This painting of Lady Cockburn (1749–1837) with her three energetic infant boys combines a portrait of an individual with the personification of a virtue. It is based on traditional pictures of Charity, one of the three theological virtues, often shown as a mother selflessly caring for her children. Reynolds largely based his composition on Van Dyck’s Charity of 1627–8, and James, the child kneeling on Lady Cockburn’s lap, is an almost direct copy of Cupid in Velázquez’s The Toilet of Venus. Both paintings are now also in the National Gallery’s collection. Reynolds frequently ‘invented’ new pictures from a variety of artistic sources.
The brightly coloured macaw, painted from life, is probably Reynolds’s own bird, hated by his housemaid but reportedly tame enough to perch on the wrist of his friend, Dr Johnson.
This portrait of Augusta Anne, Lady Cockburn (1749–1837) with her three energetic infant boys was commissioned by her husband and is based on traditional pictures of Charity, one of the three theological virtues. Charity is often shown as a mother selflessly caring for her children. Although Reynolds’s composition is largely based on Van Dyck’s Charity of 1627–8, he has not simply copied the picture but adopted and adapted elements from it and various other sources.
James (1771–1852), the child kneeling on Lady Cockburn’s lap, is an almost direct copy of Cupid in Velázquez’s The Toilet of Venus. Reynolds could only have known Velázquez’s picture from a pencil drawing by the engraver Richard Cooper, as the original painting was in Madrid and had never been engraved. Reynolds often ‘invented’ new pictures from a variety of undisclosed artistic sources. He believed it was perfectly valid to borrow ‘a particular thought, an action, attitude or figure’ and transplant it into his own work.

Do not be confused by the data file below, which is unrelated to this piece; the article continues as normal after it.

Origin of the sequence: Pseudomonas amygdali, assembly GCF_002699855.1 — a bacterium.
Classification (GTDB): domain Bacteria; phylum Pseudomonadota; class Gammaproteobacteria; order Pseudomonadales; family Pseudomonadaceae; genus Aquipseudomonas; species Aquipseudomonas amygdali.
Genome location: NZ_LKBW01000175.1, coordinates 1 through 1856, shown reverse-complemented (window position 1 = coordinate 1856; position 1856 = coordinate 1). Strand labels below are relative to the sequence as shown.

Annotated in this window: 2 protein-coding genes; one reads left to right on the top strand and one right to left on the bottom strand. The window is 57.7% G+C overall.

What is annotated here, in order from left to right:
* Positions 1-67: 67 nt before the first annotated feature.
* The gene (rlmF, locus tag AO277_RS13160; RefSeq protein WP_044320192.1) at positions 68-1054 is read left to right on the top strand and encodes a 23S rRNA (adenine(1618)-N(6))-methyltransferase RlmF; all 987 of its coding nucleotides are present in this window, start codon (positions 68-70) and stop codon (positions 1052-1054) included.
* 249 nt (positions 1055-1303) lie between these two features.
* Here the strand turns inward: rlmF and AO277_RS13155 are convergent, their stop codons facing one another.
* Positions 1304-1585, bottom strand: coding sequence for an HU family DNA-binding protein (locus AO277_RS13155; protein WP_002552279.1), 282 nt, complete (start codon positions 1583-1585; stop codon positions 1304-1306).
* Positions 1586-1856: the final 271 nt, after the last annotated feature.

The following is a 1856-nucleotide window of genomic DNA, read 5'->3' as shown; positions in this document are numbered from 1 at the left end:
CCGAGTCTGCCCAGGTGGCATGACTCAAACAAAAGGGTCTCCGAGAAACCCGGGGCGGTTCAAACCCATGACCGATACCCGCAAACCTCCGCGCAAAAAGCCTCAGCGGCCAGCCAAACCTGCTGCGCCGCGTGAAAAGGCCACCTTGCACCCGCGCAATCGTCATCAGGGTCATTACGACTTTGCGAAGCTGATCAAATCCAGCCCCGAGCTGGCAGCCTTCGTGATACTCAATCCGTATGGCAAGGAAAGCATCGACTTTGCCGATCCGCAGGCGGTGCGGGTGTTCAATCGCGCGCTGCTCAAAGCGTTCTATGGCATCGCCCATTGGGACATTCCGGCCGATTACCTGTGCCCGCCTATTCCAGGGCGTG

Reynolds made a small incomplete oil sketch of the upper part of Van Dyck’s Charity from an engraving in which the original image is reversed. He probably didn’t make the little oil sketch for this portrait, but just to help him remember Van Dyck’s composition – he had a vast collection of prints which served as a mine for ideas. Indeed, Reynolds does not appear to have made any figure studies specifically for this portrait.
The commission in 1773 to paint Lady Cockburn with her three sons, all under three years old, gave Reynolds the idea of adapting Van Dyck’s allegory of Charity to a contemporary portrait group, combining the portrait of an individual with the personification of a virtue. Lady Cockburn’s hair is dressed in contemporary fashion and she is preoccupied with the care of her children. She holds baby William (1773–1858) in a position to be nursed, although her breast is modestly covered. George (1772–1853) leans over his mother’s shoulder and looks at us as though about to suck his thumb, while Lady Cockburn gazes distractedly at James, who points upward. The brightly coloured macaw, painted from life, is probably Reynolds’s own bird, hated by his housemaid but reportedly tame enough to perch on the wrist of his friend, Dr Johnson.
The painting is inscribed ‘J REYNOLDS:PINX’ in gold in the lower centre, above the fur-trimmed edge of Lady Cockburn’s mantle, and ‘1773’ in gold at the lower left. Most of the lighter paint has wrinkled, particularly in Lady Cockburn’s costume, in her left hand and in the flesh of the eldest and youngest of the three children.
According to one report, when the picture arrived at the Royal Academy for exhibition in 1774, ‘all the painters then present were so struck with its extraordinary splendour and excellence’ that they suddenly clapped their hands. The portrait was commissioned when the family was doing well financially, but by 1781 Lord Cockburn was declared bankrupt and in her distress Lady Cockburn was granted a private pension by King George III. In 1791, 18 years after the painting had been exhibited at the Royal Academy, it was engraved as Cornelia and her Children. The title referred to a famous anecdote from Roman history: Cornelia, a highly educated aristocratic woman, mother of Tiberius and Gaius Gracchus, did not wear jewellery but called her children her ‘jewels’.
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